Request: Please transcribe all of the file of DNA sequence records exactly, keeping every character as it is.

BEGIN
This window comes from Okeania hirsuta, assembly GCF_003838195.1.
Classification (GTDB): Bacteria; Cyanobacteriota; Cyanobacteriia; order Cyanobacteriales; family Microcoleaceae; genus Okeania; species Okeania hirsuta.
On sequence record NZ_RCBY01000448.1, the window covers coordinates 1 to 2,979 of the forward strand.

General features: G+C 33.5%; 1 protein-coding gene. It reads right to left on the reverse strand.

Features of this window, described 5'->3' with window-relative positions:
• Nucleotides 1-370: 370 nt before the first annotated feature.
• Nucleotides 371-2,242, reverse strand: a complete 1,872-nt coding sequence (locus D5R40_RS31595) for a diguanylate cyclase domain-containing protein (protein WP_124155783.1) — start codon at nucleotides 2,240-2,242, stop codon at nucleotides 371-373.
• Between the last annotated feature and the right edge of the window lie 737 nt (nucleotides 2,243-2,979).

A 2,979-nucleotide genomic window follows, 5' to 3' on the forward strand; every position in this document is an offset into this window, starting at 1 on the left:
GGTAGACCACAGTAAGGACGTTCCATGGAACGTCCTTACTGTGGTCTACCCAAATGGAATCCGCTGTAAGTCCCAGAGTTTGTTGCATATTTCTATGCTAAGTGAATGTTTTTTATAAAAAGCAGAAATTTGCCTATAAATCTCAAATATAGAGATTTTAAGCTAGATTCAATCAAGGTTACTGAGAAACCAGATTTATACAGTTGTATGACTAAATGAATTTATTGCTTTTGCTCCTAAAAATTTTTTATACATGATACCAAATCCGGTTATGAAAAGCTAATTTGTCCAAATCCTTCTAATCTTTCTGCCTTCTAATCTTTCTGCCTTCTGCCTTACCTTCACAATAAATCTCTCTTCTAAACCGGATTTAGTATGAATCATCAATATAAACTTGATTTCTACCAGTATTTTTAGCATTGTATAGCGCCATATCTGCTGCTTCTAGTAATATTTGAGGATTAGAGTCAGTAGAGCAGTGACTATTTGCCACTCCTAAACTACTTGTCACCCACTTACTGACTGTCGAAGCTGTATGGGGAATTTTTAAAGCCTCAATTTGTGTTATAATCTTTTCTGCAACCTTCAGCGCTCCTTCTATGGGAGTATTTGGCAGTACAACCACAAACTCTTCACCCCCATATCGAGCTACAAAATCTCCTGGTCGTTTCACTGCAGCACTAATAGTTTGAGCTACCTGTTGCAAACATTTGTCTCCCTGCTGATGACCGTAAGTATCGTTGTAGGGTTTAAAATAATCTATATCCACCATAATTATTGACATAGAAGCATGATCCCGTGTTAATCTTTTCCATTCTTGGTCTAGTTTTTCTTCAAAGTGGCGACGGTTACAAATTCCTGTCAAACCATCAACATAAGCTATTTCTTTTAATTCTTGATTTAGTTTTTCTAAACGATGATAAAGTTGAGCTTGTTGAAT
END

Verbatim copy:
This window comes from Okeania hirsuta, assembly GCF_003838195.1.
Classification (GTDB): Bacteria; Cyanobacteriota; Cyanobacteriia; order Cyanobacteriales; family Microcoleaceae; genus Okeania; species Okeania hirsuta.
On sequence record NZ_RCBY01000448.1, the window covers coordinates 1 to 2,979 of the forward strand.

General features: G+C 33.5%; 1 protein-coding gene. It reads right to left on the reverse strand.

Features of this window, described 5'->3' with window-relative positions:
• Nucleotides 1-370: 370 nt before the first annotated feature.
• Nucleotides 371-2,242, reverse strand: a complete 1,872-nt coding sequence (locus D5R40_RS31595) for a diguanylate cyclase domain-containing protein (protein WP_124155783.1) — start codon at nucleotides 2,240-2,242, stop codon at nucleotides 371-373.
• Between the last annotated feature and the right edge of the window lie 737 nt (nucleotides 2,243-2,979).

A 2,979-nucleotide genomic window follows, 5' to 3' on the forward strand; every position in this document is an offset into this window, starting at 1 on the left:
GGTAGACCACAGTAAGGACGTTCCATGGAACGTCCTTACTGTGGTCTACCCAAATGGAATCCGCTGTAAGTCCCAGAGTTTGTTGCATATTTCTATGCTAAGTGAATGTTTTTTATAAAAAGCAGAAATTTGCCTATAAATCTCAAATATAGAGATTTTAAGCTAGATTCAATCAAGGTTACTGAGAAACCAGATTTATACAGTTGTATGACTAAATGAATTTATTGCTTTTGCTCCTAAAAATTTTTTATACATGATACCAAATCCGGTTATGAAAAGCTAATTTGTCCAAATCCTTCTAATCTTTCTGCCTTCTAATCTTTCTGCCTTCTGCCTTACCTTCACAATAAATCTCTCTTCTAAACCGGATTTAGTATGAATCATCAATATAAACTTGATTTCTACCAGTATTTTTAGCATTGTATAGCGCCATATCTGCTGCTTCTAGTAATATTTGAGGATTAGAGTCAGTAGAGCAGTGACTATTTGCCACTCCTAAACTACTTGTCACCCACTTACTGACTGTCGAAGCTGTATGGGGAATTTTTAAAGCCTCAATTTGTGTTATAATCTTTTCTGCAACCTTCAGCGCTCCTTCTATGGGAGTATTTGGCAGTACAACCACAAACTCTTCACCCCCATATCGAGCTACAAAATCTCCTGGTCGTTTCACTGCAGCACTAATAGTTTGAGCTACCTGTTGCAAACATTTGTCTCCCTGCTGATGACCGTAAGTATCGTTGTAGGGTTTAAAATAATCTATATCCACCATAATTATTGACATAGAAGCATGATCCCGTGTTAATCTTTTCCATTCTTGGTCTAGTTTTTCTTCAAAGTGGCGACGGTTACAAATTCCTGTCAAACCATCAACATAAGCTATTTCTTTTAATTCTTGATTTAGTTTTTCTAAACGATGATAAAGTTGAGCTTGTTGAAT